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Ladysmith Black Mambazo at the 2005 Santa Fe Jazz & International Music Festival

Joseph Shabalala grew up on a farm in South Africa near the town of Ladysmith. In the 1950s, apartheid was very much in force. Working conditions were inhumane, and much of the work was in mines. In Durban, Joseph heard Saturday night choruses of miners singing in Zulu, in the Isicathamiya style. Shabalala was a choral singer himself. One night in his dreams, Shabalala heard a new harmony, and awakened saying, "This is the sound that I want, and I can teach it to my guys."

Lady Smith Black Mambazo

Ladysmith Black Mambazo is Shabalala's dream made true -- "Ladysmith" for his hometown, "Black" because the strongest animal on the farm is the black ox, and "Mambazo," the Zulu word for "axe." An axe chops down the competition. Singing in South Africa is a competitive sport. The singers kid Joseph about being an old man, as you'll hear, but his beautiful voice leads the group in his compositions.

Paul Simon introduced Ladysmith to the world on Graceland (one of Dee Dee Bridgewater's favorite albums). A highlight of this JazzSet comes from Graceland -- "Homeless," a song for 1986 -- and 2005, as well: "Father Almighty, please help us. We sleep on cliffs. Strong winds destroyed our homes. We are homeless."

Ladysmith Black Mambazo traveled to Oslo with Nelson Mandela when he received the Nobel Peace Prize and sang at his presidential inauguration. At the 2005 Santa Fe Jazz and International Music Festival, where this JazzSet was recorded, the governor of New Mexico and the festival organizers gave Ladysmith a silver platter, in recognition and deep appreciation for their contributions to music and humanity.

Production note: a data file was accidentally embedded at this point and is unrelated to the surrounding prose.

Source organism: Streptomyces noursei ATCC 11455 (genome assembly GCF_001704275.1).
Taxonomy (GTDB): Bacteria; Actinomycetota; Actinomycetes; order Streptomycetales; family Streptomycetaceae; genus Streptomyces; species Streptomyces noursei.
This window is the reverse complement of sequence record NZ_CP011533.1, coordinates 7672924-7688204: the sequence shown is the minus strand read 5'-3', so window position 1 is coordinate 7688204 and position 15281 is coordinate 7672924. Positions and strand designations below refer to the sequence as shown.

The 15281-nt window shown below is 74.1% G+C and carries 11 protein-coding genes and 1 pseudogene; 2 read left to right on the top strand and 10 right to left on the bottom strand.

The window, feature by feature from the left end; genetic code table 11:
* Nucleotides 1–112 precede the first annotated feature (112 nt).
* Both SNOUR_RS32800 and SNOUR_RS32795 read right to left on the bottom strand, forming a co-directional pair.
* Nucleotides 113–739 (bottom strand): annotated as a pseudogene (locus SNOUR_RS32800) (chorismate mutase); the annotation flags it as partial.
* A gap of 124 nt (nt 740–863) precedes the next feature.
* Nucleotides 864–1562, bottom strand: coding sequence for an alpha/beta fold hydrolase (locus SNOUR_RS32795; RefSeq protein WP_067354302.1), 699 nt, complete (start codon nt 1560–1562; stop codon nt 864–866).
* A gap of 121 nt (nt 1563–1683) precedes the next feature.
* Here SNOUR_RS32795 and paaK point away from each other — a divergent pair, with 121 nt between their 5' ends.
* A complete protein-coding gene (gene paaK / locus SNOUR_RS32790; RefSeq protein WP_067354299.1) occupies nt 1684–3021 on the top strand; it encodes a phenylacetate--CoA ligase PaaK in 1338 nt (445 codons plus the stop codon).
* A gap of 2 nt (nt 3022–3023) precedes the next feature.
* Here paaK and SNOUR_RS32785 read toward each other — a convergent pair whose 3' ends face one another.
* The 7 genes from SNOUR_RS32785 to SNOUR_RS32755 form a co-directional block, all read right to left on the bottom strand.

Happy Thanksgiving! Peace, love and harmony.

(with introductory notes from the stage)

"Kusukela: "the title song to the Grammy-winning CD Raise the Spirit Higher

"Woqaqa: "encourages everyone to try to be a better person. "If you have a problem you cannot solve, don't worry. Leave to problem to another, but don't let your heart mislead you."

"Long Walk: "celebrating the first democratic elections in South Africa

Shabalala teaches the audience to sing in Zulu.

"Kwathatha: "We need strong ladies like Miriam Makeba. Although she was away from home for more than 27 years, she did not forget South Africa. However, if you want to marry her, you must pay. If you don't have [what she requires], don't waste her time.

"Nomathemba: "Shabalala's first composition, from the 1960s, about hope.

Keep your ears open! A new CD is coming in 2006 to celebrate Ladysmith's 20 years on the world stage - Long Walk to Freedom. With guests Hugh Masekela, Taj Mahal, Zap Mama, Emmylou Harris, Melissa Etheridge and more -- visit the Heads Up Web site for more details.

Thanks to the Heads Up label for support for this program.

Also, thanks to the Santa Fe Jazz Festival's Bruce Dunlap, with help from Anne North. Their wonderful jazz festival is folding, at least for awhile, and we congratulate them on their five strong years. Please come back!

Justin Peacock (KUVO, Denver) is the recording engineer and field producer. Great job, Justin!

Copyright 2007 NPR